Posted by : Unknown April 1, 2014

Present day Nashik wears an urban set up catering all kinds of modern amenities in terms of accommodation, education, health care and entertainment. The city has already started preparing for the biggest event of 2015 i.e. Maha Kumbhamela. Millions of people visit Nashik at that time; it is not an easy task to manage such a massive crowd. In fact, on the day that we had gone, the city was celebrating the Chhat Puja event. 
image courtesy: Prajna LS
Chhat is a Hindu festival in reverence of Sun God. It falls on the sixth day of Kartik month (mostly in November after the celebration of Deepawali) according to Hindu calendar. Not all Indians celebrate this Puja; mostly people of Bihar, Chhattisgarh, Uttar Pradesh and Jharkhand perform oblations to Sun standing in water.
That day, there was a huge crowd at the banks of Godavari River in Nashik. Devotees who celebrate Chhat had gathered there to perform the ritual. It was already evening when we reached there. The place is called ‘Ramkund’. Pavements and steps are built on either sides of the river. Thousands of devotees coming from nearby places were doing pujas holding the thalis of arati and the entire ambience was filled with enthusiasm.
Before that, we had taken a round of some other tourist sites of the city. People who are familiar with stories of the Ramayana may remember the instances related to Shri Rama’s exile in Panchavati. It was the place where he had stayed along with Sita and Lakshmana. This ancient Panchavati is now located in Nashik.
Visitors can see various places related to Rama’s exile such as Sita’s Cave, the Tapovan, Panchavati, Kalaram Temple and Ram-Sita temple. All the sites have been recreated in accordance with the Ramayana instances for the tourists. These sites are located near Ramkund. One has to walk through the narrow streets skirted by old buildings of the city to visit these sites. This part of the city can give you a glimpse of old Nashik.
We missed visiting one important place in Nashik, I regret. That is the Phalke Memorial which is built in the memory of late Dadasaheb Phalke. Dada Saheb Phalke is known as the Father of Indian Cinema who made the first full length feature film of India named ‘Raja Harishchandra’ in 1913. Nashik was his home town where he breathed his last.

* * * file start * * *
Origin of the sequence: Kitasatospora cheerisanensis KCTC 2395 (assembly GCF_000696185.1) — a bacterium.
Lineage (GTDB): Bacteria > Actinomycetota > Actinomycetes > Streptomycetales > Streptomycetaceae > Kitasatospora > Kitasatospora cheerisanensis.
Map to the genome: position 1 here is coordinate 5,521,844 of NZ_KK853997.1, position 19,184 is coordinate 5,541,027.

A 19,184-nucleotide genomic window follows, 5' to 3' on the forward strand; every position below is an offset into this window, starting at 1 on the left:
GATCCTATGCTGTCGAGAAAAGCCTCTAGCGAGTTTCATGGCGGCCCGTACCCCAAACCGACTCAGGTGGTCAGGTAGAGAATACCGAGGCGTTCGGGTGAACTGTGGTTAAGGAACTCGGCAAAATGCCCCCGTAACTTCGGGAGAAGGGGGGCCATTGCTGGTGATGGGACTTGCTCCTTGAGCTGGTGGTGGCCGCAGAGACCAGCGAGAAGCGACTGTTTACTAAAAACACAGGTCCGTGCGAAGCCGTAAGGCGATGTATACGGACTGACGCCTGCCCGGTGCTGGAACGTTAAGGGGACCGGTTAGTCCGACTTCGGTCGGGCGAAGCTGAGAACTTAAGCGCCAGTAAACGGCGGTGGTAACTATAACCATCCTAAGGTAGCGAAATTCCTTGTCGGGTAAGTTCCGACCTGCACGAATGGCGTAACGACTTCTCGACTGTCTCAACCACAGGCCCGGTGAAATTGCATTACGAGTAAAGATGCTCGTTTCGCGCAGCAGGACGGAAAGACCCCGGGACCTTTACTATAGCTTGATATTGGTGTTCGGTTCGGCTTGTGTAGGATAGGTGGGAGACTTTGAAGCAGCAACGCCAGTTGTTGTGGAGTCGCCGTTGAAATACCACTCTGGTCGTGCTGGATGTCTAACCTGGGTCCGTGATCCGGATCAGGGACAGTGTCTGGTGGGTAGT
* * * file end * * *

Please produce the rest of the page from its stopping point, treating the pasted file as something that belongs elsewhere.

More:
The Phalke Memorial provides clippings from Phalkeji’s life and work. A show comprising movie clippings would be shown in the evenings for the visitors, we missed viewing that. We did not know about the show timings, by the time we decided to go it was over.
Next day morning, we left for Vani. Vani is located at about 75 km from Nashik. It is the abode of Saptashrungi Mata, a powerful deity situated amidst seven hills of the Sahyadri Mountain Range. Nanduri Village is the nearest point to reach the hill temple. The temple is located on a rocky hill. The village that is spread out around the hill temple is known as Vani.
One has to climb up to reach the temple. Thousands of devotees visit every day it seems. The goddess is revered as one among the 51 Shakti Peethas of India. You would walk through rows of shops selling all accessories of the goddess. It was our taxi driver who had insisted us to take a ‘darshan’ of the goddess.
We returned to Aurangabad that evening itself by Jan Shatabdi. Ahhh…How could we forget buying Khishmish (raisins) for home?! Nashik is one of the highest grape growing regions of India.

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